To deal with the gangrape accused as a juvenile, just because he is still 5 months short of 18, would not be wise
adity Srivastava | January 4, 2013
The justice delivery system in our country offers some protection to juveniles. Their identities are kept a secret, they are kept in rehabilitation homes away from dreaded criminals in jails, and they are dealt with softly to allow them scope to be better citizens in future.
But these applications sound fine only when the magnitude of crime in question is small, in keeping with the offender’s age; and not brutal in nature as was the gangrape and assault, eventually murderous, of the 23-year-old paramedic in the national capital on December 16.
After public anger spilled on to the streets, demanding justice for the victim and overall safety for women, a fast-track court to deal with the case was set up and the trial began on Thursday. Without wasting time, the Delhi Police filed a chargesheet against five of the six, seeking death penalty for each.
But despite reportedly being the most brutal in the assault on the young woman, the sixth accused has been spared — just because he is still five months short of being 18 years. Going by the Juvenile Justice Act, he can be let off in a few months.
Considering the immunity and leniency he would enjoy, despite being an equal partner in the crime, there have been demands to make suitable amendments in the Act to ensure minors involved in heinous crimes, like rape and murder, are also dealt with harshly.
I am no expert in law but I think the idea behind being lenient with minors culpable of crimes is based on the fact that their mental faculties are not as developed to differentiate between the good and the evil. Hence, their stay in rehab centres is an attempt to counsel them, and not punish them.
But in the present case, where the accused will be an adult in another five months, would it be wise to put him in the category of a juvenile? Is he lacking in wisdom by only five months, and would be a gentleman later in life?
The accused is not involved in a petty crime like stealing but in the most gruesome of crimes: rape, violence and murder. His reasoning abilities must have been intact even when he was committing the crime. What happened on the night of December 16 was a deliberate act, a planned act, to believe the police chargesheet. Wisdom does not dawn on us overnight, and keeping in mind the ghastliness of his act, it is time to review the Juvenile Justice Act and be wise.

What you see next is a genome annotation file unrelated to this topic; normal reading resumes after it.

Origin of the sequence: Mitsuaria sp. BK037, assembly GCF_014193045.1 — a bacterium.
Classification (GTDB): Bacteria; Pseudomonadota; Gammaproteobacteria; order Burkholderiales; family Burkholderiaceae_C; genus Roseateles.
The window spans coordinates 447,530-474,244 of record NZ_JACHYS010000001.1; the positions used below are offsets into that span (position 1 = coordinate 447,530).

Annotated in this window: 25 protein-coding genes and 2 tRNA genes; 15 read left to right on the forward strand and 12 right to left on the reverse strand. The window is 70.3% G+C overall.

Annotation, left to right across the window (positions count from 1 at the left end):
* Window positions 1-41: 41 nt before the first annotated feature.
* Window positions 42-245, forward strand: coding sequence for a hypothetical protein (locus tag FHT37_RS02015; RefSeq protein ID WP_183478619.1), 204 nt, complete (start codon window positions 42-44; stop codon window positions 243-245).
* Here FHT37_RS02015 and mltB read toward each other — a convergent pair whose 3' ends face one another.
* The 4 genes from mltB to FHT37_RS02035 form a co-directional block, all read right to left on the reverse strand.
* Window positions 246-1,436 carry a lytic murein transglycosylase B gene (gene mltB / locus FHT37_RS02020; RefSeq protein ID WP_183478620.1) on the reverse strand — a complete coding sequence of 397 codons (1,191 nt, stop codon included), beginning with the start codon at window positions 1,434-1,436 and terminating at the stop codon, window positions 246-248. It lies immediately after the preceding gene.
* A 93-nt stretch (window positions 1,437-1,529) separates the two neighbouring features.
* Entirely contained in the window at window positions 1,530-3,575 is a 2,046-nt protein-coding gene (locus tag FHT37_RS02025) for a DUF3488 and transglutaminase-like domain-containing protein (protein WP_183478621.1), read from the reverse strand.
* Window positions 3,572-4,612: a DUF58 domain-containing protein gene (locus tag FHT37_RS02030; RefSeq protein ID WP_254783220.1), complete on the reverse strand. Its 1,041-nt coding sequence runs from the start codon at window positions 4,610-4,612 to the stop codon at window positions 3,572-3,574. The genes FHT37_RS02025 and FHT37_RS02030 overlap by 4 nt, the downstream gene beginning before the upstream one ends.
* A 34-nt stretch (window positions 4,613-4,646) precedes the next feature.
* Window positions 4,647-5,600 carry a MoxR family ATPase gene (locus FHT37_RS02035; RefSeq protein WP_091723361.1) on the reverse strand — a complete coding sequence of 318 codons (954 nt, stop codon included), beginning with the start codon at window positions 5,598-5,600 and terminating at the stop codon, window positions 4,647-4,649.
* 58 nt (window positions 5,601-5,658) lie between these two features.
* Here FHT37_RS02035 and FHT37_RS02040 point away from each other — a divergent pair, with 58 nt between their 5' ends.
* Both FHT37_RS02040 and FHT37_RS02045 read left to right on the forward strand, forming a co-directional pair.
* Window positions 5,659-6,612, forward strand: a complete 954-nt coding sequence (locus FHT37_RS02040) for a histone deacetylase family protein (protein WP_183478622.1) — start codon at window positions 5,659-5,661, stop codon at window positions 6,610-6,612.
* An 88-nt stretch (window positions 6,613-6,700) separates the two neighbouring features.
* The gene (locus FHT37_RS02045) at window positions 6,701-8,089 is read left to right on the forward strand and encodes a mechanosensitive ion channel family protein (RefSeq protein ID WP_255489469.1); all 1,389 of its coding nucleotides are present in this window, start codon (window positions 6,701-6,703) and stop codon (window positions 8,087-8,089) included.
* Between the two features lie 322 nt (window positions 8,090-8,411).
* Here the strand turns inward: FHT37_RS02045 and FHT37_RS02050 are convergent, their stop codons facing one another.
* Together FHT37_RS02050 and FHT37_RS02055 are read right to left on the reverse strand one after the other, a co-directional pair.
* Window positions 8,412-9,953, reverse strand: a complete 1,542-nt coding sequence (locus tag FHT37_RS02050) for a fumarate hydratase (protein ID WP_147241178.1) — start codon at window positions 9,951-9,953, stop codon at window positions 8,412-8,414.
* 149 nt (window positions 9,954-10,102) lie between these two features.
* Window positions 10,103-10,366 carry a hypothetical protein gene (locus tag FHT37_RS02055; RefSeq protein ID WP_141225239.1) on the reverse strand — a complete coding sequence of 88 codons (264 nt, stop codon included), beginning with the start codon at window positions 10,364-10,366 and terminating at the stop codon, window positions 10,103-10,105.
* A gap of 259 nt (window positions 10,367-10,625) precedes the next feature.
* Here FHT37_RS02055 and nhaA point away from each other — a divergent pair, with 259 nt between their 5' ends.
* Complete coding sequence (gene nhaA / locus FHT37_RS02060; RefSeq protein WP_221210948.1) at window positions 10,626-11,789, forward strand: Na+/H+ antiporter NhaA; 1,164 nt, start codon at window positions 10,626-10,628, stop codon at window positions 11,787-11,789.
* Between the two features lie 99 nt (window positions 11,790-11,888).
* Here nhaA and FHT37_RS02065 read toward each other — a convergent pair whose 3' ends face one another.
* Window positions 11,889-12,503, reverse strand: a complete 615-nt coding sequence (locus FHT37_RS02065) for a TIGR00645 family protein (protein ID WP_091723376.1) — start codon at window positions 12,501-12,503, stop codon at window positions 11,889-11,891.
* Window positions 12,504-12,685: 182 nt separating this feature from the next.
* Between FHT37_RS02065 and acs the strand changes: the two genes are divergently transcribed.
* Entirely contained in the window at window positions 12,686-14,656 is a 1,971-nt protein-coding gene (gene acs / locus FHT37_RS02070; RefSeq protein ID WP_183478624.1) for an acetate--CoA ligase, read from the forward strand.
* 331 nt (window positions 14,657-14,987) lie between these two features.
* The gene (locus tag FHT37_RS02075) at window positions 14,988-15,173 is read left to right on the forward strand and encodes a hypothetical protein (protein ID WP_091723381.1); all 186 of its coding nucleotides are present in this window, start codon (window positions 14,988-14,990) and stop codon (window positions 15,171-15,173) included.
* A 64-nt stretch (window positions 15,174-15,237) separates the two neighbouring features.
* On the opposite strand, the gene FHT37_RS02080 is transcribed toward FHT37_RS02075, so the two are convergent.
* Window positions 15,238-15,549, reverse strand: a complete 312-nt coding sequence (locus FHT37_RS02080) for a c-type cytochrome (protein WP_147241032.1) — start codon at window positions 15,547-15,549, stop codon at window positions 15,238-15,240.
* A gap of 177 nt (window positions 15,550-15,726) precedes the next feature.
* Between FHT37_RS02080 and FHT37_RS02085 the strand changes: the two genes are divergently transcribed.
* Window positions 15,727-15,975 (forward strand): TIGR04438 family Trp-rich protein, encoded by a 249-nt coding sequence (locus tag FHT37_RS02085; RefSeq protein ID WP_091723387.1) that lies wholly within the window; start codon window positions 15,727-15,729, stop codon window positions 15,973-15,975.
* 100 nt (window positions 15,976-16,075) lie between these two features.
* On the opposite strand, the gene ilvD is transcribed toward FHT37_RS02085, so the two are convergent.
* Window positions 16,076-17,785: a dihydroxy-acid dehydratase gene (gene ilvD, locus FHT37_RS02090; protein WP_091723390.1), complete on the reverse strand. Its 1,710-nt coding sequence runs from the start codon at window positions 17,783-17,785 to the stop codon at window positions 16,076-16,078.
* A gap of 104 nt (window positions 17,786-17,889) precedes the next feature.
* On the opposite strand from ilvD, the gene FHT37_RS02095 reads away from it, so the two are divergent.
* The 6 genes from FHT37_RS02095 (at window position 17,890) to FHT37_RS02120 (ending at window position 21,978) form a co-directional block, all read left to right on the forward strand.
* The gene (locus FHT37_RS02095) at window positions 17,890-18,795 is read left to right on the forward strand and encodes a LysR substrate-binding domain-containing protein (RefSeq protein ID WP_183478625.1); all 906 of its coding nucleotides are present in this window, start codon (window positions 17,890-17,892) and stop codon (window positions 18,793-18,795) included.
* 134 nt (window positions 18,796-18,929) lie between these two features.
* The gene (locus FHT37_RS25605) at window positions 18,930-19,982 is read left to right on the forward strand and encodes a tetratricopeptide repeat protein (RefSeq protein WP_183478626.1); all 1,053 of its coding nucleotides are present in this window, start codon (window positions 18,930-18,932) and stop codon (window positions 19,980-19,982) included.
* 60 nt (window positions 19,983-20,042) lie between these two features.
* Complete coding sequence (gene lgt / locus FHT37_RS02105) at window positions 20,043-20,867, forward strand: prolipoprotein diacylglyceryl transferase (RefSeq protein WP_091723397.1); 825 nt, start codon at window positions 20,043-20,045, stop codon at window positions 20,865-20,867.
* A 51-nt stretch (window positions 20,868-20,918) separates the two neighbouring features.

If his age did not stop him from partaking in the bestiality, the minor, too, must meet the same fate as the other five.
The Narendra Modi government has set aside Rs 52,393 crore in 2017-18 for the welfare of the dalits. On the face of it, the amount is substantial. However, an analysis of the past actual allocation shows that there has in fact been a dip in spending on schemes that are specifically meant only for dalits.
“I will always try and it is also my belief that the president’s post should be above politics,” said NDA’s presidential candidate Ram Nath Kovind who filed the nomination papers on Friday. “Since the time I became governor, I am no longe
A lot of debate that we witness in the media on the cattle question these days suffer from the disease of speculative utopian imagination of a ‘cow-nation’ and relentless abuses for those beef-eating ‘others’. Political debates over the question of o
Ramin Jahanbegloo is a renowned philosopher who is now associated with the Jindal Global University. His latest work, The Decline of Civilization, calls for countering the ‘decivilising’ tendencies of our times by returning to Gandhi and Tagore. Jahanbegloo answered s
Should CBSE prepone the board exams?
In this nationalistic age, sports seem to play an important role, and in India, this can be seen during cricket matches. For most, a victory symbolises prestige and supremacy. On Sunday, India lost to Pakistan in the final match of the ICC Champions Trophy. The defea